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Dell Seeks Deeper Role in District Data and Learning Outcomes Work
- By Dian Schaffhauser
Dell has corralled several products and services into a new education initiative it's calling the "Next Generation Learning Platform." With a combination of applications and professional services, the Texas company is making a play to persuade school districts that it's the go-to source for helping schools sort out and reach their learning outcome and teaching goals.
According to Gartner education analyst Bill Rust, "A key challenge in the years ahead will be the integration and support of disparate information, instruction, and education service resources in a world of choice where students and staff are using quite personally owned or selected devices," he said in a statement. "School agencies should begin now to look for device and [operating system]-agnostic solutions that integrate and deliver resources to users regardless of what they are using to gain access."
Although the details of Dell's announcement are still forthcoming, one component of the new platform is Dell Education Data Management (EDM), a combination of software and processes for tapping into data sources such as student information systems to create a data warehouse for district analysis and reporting. Education Intelligence, which is part of EDM, is a set of services that delivers data through role-based dashboards, scorecards, and reports, with interfaces tailored for administrators, teachers, students, and parents. Another aspect of EDM is an Education Data Portal, a self-service site for users.
Dell is promoting free half-day workshops to district leaders and longitudinal data system specialists to help school systems perform a gap analysis to identify their data management maturity levels and map areas for improvement.
The company is also pushing its professional learning services, which it reported have been expanded to help districts develop customized learning programs that incorporate one-on-one instruction, coaching and modeling, and sharing sessions for teachers and administrators.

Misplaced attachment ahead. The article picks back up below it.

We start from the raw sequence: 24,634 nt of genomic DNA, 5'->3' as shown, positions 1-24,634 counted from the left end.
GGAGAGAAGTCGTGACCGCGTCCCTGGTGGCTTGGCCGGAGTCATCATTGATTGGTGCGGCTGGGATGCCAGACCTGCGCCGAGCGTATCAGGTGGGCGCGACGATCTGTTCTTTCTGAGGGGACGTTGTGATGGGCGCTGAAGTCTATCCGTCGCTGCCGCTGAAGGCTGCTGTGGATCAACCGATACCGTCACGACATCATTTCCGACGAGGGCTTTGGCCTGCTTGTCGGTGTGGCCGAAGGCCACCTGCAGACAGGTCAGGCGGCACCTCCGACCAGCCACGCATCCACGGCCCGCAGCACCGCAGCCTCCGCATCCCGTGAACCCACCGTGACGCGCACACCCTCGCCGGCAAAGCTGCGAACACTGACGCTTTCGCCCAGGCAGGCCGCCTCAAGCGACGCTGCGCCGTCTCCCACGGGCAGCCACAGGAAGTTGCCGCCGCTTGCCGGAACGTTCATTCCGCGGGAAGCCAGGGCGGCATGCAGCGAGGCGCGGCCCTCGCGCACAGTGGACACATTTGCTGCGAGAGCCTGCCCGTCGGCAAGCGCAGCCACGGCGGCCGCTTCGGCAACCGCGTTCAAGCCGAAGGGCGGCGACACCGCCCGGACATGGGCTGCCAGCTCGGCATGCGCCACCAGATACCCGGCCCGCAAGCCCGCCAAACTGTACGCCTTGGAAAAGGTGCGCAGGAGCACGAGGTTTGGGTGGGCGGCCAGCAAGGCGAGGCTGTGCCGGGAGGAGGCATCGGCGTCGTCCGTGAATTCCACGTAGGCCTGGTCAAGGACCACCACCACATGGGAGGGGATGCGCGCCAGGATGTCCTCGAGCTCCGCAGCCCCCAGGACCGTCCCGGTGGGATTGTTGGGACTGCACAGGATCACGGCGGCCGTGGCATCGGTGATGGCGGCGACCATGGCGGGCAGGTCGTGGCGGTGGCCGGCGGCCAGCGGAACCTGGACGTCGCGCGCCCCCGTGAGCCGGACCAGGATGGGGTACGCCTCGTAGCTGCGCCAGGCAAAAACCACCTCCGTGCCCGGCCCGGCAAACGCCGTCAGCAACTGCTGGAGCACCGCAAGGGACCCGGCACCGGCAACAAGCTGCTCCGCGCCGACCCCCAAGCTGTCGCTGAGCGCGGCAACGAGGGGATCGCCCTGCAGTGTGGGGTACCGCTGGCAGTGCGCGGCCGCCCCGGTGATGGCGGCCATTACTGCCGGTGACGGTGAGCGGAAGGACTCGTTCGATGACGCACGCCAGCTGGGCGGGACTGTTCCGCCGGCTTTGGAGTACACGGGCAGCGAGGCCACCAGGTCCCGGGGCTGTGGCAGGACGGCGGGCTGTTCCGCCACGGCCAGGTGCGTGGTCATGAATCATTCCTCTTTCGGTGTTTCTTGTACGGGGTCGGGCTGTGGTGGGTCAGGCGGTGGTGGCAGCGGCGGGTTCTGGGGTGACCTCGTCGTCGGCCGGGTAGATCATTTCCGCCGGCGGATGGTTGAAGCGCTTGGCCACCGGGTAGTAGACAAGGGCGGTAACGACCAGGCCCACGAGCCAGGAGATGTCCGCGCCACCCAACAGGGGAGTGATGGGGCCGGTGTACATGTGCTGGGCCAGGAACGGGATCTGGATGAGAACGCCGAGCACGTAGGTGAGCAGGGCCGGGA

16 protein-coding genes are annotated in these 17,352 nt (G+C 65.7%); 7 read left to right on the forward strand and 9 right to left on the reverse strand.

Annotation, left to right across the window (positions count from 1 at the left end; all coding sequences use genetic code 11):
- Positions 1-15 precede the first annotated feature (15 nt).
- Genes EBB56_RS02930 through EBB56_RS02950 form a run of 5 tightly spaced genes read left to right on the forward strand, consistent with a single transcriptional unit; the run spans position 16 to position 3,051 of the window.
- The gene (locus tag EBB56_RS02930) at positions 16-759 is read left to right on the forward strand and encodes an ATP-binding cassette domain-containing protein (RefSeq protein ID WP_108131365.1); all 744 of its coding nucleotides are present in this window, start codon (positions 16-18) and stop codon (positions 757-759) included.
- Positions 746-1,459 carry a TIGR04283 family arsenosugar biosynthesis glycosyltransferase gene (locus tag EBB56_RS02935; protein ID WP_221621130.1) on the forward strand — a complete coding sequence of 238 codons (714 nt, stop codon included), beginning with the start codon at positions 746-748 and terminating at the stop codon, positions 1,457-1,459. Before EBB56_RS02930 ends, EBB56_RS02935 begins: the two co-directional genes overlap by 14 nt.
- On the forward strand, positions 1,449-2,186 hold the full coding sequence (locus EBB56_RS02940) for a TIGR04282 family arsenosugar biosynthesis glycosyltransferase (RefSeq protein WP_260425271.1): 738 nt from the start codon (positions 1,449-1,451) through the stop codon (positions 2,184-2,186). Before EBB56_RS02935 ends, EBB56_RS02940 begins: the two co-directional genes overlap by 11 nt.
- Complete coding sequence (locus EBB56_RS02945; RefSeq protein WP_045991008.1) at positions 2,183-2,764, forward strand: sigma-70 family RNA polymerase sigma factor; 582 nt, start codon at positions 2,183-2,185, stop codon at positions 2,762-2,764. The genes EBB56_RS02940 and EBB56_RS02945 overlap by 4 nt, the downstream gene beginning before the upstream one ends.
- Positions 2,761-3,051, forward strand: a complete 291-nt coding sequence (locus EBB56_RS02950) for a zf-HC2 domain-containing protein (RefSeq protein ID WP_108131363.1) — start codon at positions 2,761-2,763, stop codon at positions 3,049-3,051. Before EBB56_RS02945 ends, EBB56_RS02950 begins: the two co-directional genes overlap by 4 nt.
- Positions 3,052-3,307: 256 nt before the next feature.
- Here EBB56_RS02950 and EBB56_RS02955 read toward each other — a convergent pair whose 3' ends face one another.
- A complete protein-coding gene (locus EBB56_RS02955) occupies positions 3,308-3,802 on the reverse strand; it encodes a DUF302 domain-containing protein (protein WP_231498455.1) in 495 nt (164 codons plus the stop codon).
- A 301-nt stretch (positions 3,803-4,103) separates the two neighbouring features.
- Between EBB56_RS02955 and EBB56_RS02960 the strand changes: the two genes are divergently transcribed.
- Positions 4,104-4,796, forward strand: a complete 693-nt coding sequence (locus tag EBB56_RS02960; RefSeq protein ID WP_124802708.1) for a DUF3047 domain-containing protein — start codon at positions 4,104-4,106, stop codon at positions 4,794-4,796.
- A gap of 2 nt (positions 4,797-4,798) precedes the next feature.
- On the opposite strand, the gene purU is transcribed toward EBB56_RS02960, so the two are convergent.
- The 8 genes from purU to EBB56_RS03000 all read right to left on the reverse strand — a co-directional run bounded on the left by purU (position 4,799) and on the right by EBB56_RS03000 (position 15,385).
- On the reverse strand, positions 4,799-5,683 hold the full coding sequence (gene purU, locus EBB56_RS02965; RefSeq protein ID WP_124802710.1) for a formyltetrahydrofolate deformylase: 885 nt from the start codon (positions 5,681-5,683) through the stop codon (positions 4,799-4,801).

According to Dell, a services team in these engagements performs a needs assessment, and then develops a plan for the district to follow in using the results of data analysis to mold instructional practices undertaken in the classroom. The plan uses an approach adapted from standards established by Learning Forward, a membership organization focused specifically on professional development of educators. Once the plan is developed, the services team is available to work with the district in helping manage and monitor its scheduled rollout in schools.
A third aspect of Dell's newly reinvigorated focus on education is its desire to become a single source for a district's assistive systems, whether the technology comes from Dell or somebody else. Dell said it would facilitate a single purchase order for student assistive devices and provide a dedicated Dell person to oversee the outfitting of an assistive program from beginning to end. That includes on-site delivery with pre-staging of devices and software to make sure they work; availability of a training team to get students, parents, teachers, and school specialists up to speed; and a direct Dell support line.
"Our mission is to equip teachers, administrators and parents with the resources they need to ensure all students reach their full potential," said Mark Horan, Dell's global education vice president. "Our Next Generation Learning Platform and our cloud and services capabilities are part of our continuing investment in and commitment to developing the solutions our education customers tell us they need to improve learning outcomes."
Dian Schaffhauser is a senior contributing editor for 1105 Media's education publications THE Journal and Campus Technology. She can be reached at email@example.com or on Twitter @schaffhauser.